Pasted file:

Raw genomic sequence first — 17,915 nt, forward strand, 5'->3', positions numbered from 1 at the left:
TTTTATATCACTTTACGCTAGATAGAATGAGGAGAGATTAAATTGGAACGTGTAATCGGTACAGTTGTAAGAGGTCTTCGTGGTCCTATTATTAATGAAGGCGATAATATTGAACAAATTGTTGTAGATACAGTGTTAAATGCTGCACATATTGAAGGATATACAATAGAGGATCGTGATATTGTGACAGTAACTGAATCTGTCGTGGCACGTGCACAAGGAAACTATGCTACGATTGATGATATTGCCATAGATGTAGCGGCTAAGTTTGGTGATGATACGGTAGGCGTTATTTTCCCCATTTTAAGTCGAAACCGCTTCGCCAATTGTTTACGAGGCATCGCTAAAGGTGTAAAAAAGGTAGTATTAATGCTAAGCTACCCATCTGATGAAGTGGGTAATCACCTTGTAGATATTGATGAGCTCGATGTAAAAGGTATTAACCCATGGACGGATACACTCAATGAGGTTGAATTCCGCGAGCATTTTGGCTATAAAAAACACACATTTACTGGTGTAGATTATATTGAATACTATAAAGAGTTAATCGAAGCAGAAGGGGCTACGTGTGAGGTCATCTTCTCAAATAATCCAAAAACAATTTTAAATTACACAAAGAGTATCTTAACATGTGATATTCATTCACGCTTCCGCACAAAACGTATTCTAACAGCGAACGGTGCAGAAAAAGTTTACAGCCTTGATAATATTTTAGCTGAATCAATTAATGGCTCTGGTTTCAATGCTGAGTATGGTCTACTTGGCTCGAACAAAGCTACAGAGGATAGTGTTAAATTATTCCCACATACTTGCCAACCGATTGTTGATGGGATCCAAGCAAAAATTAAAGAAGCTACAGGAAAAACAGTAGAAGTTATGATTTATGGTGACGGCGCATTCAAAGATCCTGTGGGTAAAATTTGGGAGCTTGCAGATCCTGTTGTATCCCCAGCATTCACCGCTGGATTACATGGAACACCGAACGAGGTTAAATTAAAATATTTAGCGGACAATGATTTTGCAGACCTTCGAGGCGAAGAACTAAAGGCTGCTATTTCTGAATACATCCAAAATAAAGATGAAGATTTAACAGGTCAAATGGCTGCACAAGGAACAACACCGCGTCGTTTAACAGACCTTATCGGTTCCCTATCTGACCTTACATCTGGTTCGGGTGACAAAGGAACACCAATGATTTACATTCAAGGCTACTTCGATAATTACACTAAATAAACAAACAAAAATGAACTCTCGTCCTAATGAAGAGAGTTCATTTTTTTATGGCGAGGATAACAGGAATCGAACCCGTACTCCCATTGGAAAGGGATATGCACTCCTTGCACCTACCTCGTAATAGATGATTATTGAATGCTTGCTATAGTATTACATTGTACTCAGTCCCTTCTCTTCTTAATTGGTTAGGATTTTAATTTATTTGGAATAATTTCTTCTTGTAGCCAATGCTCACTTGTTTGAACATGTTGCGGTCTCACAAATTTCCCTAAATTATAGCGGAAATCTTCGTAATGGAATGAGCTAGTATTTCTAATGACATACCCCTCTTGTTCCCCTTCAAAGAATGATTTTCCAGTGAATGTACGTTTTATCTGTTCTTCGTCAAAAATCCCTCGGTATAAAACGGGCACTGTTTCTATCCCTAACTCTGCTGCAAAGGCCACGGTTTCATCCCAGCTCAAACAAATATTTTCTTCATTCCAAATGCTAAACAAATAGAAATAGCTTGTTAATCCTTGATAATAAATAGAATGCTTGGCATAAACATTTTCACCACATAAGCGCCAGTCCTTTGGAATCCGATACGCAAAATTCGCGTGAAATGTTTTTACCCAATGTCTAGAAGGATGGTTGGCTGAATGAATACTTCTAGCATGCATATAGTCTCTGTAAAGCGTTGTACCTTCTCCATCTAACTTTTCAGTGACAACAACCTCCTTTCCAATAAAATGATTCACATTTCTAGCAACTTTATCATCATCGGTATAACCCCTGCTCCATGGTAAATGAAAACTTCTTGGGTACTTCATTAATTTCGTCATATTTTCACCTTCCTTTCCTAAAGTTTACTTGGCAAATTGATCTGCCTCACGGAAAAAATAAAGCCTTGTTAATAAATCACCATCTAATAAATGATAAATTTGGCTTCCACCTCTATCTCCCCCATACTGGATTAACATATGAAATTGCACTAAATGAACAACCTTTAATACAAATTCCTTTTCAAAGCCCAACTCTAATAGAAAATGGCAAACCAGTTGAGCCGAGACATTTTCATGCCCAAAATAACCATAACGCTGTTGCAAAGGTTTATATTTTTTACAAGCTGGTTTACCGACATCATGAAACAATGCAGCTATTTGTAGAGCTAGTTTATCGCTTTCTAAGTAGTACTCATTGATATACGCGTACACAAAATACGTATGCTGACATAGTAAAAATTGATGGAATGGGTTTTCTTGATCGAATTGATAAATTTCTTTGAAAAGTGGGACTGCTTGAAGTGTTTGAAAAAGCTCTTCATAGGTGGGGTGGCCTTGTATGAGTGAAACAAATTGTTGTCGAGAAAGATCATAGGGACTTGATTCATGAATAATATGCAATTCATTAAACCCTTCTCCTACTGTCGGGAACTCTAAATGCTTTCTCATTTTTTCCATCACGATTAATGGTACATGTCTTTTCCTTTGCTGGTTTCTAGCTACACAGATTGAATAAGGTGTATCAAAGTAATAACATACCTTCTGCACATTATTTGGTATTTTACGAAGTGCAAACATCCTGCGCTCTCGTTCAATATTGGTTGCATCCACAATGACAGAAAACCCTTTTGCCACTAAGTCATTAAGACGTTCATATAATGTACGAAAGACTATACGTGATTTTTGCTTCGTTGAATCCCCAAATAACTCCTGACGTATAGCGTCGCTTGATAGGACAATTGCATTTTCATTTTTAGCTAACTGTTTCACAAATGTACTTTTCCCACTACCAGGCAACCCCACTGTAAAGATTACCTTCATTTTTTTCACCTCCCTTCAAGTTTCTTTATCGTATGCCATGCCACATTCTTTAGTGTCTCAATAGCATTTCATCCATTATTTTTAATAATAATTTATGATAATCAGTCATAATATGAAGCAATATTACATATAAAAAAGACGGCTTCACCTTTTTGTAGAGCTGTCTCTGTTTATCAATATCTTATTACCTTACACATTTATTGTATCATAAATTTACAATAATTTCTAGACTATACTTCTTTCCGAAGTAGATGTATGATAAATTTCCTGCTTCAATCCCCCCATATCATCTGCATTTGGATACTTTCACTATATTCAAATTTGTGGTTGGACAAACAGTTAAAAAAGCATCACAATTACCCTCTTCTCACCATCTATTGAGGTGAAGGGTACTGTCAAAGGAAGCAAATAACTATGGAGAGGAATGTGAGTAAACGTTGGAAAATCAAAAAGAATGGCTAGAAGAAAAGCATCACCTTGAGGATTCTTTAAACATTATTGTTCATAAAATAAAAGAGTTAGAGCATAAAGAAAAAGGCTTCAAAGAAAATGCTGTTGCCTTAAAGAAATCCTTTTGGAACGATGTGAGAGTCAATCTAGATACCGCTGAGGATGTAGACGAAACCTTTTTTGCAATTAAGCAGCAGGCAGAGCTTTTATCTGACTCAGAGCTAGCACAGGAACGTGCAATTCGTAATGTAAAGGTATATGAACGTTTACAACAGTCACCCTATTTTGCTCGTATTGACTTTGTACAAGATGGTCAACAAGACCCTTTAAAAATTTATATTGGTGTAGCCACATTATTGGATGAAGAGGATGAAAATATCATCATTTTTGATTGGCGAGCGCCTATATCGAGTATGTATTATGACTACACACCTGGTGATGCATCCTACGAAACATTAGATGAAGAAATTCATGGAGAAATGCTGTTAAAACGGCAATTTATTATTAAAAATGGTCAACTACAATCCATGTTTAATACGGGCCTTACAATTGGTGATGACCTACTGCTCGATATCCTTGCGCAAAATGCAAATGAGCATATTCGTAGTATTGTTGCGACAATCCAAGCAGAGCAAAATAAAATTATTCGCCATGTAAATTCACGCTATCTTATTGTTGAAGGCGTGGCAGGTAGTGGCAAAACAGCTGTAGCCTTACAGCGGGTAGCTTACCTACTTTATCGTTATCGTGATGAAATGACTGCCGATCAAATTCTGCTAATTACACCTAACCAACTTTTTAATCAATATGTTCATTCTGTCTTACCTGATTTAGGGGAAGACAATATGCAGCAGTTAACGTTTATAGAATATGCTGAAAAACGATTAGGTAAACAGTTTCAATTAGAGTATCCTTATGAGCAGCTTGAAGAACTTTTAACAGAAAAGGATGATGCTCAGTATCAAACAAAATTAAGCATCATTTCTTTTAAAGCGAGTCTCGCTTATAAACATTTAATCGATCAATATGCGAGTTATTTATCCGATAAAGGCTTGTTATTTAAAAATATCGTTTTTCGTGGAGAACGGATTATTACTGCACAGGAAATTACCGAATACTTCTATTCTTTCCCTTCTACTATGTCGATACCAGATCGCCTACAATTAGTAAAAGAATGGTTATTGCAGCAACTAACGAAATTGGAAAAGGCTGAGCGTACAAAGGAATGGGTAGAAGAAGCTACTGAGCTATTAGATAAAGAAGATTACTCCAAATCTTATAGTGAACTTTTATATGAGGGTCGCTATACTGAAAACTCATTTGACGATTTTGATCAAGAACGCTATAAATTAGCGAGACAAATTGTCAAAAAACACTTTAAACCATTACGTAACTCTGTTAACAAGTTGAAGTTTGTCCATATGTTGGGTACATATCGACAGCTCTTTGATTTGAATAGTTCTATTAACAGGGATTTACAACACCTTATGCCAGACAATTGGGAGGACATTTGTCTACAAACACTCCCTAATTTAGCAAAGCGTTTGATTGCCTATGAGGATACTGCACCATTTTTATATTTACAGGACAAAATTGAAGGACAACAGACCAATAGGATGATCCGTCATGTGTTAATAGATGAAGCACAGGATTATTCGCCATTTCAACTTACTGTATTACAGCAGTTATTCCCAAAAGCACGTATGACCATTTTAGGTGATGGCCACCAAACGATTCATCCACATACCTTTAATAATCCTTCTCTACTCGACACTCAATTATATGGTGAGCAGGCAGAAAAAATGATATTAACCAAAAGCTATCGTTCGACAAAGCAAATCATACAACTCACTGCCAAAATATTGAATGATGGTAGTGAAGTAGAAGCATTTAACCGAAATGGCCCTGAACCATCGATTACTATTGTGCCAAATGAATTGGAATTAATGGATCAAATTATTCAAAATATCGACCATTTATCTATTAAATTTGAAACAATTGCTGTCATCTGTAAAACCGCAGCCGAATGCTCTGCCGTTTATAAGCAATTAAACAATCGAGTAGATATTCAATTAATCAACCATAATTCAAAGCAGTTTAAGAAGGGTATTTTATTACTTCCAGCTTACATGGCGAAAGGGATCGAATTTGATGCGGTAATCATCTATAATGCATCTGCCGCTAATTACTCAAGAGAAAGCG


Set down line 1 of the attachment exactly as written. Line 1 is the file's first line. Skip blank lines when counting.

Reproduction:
Raw genomic sequence first — 17,915 nt, forward strand, 5'->3', positions numbered from 1 at the left: